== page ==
The anxiety and paranoia present in Moya's work grants him many deserved comparisons to Franz Kafka. An El Salvadoran dissenter and eventual ex-patriot, Moya left the country from fear of his critics. They had painted him as unpatriotic for his writing and threatened his life. The character in this novel is much like the author, a journalist with a dream to return home, but perhaps the whole thing is a nightmare afterall. Since going under hypnosis, he's having a hard time trying to figure out things. Debaucherous and mind-bending, this novel is addictive and darkly funny.— Jeremy B.
A high-octane paranoia deranges a writer and fuels a dangerous plan to return home to El Salvador.
High-octane paranoia deranges a writer and fuels a dangerous plan to return home at the tail end of El Salvador's long civil war.
Is the plan a dream or a nightmare?
Is he courageous, foolhardy, or just plain dumb?
Is the bubbling brew of horrors and threats actual or imagined?
After he seeks relief for liver pain through hypnosis (while drinking more than ever, despite the treatments), his few impulse-control mechanisms rapidly dissolve, and reality only rarely intrudes on his cogitations. Harebrained murder plots, half-mad arguments, hysterical rants: the narrative escalates at a maniacal pace, infused with Horacio Castellanos Moya's uniquely outlandish and acerbic sense of humor.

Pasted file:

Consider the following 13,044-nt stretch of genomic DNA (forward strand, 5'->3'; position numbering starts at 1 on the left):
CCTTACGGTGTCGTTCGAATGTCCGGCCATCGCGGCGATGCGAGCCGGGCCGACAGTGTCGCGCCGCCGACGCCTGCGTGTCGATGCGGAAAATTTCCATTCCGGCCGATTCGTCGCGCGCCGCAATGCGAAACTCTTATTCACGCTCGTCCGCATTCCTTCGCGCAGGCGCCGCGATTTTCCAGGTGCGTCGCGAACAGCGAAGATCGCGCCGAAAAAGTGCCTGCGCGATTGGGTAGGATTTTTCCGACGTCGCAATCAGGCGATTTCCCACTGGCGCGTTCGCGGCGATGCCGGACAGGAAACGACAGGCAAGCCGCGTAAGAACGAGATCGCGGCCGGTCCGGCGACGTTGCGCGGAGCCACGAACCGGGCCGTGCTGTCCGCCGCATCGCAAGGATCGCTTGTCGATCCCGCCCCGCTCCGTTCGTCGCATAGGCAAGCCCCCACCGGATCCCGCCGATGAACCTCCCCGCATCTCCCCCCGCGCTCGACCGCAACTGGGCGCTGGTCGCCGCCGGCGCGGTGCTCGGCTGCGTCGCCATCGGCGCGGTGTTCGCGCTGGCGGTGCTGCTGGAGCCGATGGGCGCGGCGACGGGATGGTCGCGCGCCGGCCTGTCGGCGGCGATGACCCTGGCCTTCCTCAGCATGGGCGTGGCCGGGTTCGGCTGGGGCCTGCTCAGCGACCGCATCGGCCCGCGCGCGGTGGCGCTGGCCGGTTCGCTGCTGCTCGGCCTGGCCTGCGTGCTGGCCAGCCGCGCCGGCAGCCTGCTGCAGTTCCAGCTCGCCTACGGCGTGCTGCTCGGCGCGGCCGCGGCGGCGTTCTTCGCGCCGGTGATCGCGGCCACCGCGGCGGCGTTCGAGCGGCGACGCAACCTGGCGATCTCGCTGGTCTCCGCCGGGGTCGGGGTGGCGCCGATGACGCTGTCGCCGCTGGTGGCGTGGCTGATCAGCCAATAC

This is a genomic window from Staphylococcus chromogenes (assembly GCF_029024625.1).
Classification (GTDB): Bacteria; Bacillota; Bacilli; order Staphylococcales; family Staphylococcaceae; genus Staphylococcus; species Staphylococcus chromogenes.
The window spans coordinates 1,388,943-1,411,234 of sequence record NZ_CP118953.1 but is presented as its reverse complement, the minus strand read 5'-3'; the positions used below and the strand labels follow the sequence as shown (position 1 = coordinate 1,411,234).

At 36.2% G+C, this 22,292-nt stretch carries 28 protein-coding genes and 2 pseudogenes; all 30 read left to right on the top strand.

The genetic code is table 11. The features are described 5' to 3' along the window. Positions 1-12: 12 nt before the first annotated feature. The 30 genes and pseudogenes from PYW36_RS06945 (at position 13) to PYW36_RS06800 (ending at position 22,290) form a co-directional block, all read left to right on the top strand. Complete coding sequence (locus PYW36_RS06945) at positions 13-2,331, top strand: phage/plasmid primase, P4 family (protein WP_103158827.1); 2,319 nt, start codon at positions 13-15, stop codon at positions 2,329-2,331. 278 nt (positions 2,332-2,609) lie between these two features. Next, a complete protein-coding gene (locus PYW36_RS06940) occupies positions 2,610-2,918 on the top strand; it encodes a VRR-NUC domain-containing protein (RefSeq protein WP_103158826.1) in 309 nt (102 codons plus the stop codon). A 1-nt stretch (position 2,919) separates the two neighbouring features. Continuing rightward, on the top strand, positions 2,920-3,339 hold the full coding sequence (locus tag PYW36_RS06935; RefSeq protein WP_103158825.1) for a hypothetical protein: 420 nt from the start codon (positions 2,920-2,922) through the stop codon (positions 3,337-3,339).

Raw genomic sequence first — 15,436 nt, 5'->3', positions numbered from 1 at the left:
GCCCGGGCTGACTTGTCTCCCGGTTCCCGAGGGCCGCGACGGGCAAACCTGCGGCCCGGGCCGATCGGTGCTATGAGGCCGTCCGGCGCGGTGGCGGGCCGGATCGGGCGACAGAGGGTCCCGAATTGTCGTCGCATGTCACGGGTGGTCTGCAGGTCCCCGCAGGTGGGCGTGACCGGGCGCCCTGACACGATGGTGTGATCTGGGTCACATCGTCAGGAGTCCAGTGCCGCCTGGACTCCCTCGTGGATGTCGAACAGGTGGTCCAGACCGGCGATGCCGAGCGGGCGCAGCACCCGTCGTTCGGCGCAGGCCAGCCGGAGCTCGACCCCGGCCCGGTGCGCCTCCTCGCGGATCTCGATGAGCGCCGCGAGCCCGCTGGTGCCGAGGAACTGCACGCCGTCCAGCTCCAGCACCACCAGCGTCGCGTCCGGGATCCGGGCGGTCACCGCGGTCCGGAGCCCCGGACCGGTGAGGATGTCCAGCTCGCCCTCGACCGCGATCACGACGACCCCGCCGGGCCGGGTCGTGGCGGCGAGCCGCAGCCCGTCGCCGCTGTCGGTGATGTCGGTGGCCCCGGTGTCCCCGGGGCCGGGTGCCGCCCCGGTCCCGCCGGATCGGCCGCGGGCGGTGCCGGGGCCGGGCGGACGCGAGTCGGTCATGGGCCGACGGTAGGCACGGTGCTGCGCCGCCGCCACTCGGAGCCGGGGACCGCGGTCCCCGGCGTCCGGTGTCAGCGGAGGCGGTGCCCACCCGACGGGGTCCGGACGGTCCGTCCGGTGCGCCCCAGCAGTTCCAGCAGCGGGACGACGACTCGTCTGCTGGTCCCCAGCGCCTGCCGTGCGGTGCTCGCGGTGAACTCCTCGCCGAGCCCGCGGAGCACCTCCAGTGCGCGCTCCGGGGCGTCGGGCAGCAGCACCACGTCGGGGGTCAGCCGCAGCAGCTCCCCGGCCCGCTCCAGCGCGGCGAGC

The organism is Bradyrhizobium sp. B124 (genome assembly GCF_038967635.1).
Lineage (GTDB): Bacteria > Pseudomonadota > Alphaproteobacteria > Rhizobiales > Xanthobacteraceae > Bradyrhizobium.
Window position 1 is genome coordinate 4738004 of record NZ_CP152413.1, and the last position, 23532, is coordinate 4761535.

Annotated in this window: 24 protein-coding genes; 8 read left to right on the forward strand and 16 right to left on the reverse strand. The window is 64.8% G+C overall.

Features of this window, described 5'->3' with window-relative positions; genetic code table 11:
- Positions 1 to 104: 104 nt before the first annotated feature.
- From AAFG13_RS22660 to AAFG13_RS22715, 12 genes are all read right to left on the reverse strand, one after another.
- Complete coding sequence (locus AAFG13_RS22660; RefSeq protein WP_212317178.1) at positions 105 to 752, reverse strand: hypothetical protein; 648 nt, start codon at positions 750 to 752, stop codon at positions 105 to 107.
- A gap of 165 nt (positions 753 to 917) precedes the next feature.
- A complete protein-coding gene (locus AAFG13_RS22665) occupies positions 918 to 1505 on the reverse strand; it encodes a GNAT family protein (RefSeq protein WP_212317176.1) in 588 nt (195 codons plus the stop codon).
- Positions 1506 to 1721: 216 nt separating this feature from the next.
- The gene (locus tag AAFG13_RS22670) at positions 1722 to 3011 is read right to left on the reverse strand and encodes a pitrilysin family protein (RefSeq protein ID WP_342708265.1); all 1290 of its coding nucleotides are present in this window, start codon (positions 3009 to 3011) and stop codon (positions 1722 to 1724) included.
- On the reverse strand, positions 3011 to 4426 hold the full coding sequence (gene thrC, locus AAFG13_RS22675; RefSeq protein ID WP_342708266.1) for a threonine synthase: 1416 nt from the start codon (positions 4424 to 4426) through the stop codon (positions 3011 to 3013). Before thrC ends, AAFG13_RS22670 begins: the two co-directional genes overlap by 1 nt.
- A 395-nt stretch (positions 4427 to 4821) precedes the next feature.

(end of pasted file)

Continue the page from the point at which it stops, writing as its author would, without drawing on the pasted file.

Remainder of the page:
About the Author
Horacio Castellanos Moya was born 1957 in Honduras. He has lived in San Salvador, Canada, Costa Rica, Mexico (where he spent ten years as a journalist, editor, and political analyst), Spain, and Germany. In 1988 he won the National Novel Prize from Central American University for his first novel. His work has been published and translated in England, Germany, El Salvador and Costa Rica. He has published ten novels and is now living in exile as part of the City of Asylum project in Pittsburgh, Pennsylvania.
Brilliant and devastating and incredibly beautiful.
— Chris Faatz - Powells.com
Brilliantly funny and unsettling… Castellanos Moya has turned anxiety into an art form and an act of rebellion, and redeemed paranoia as a positive indicator of rot.
— Natasha Wimmer - The Nation
A welcome, eye-opening addition to this new literature of the Latin American nightmare.
— Anderson Tepper - Time Out New York
humor, like a Buster Keaton movie or a time bomb.
— Roberto Bolaño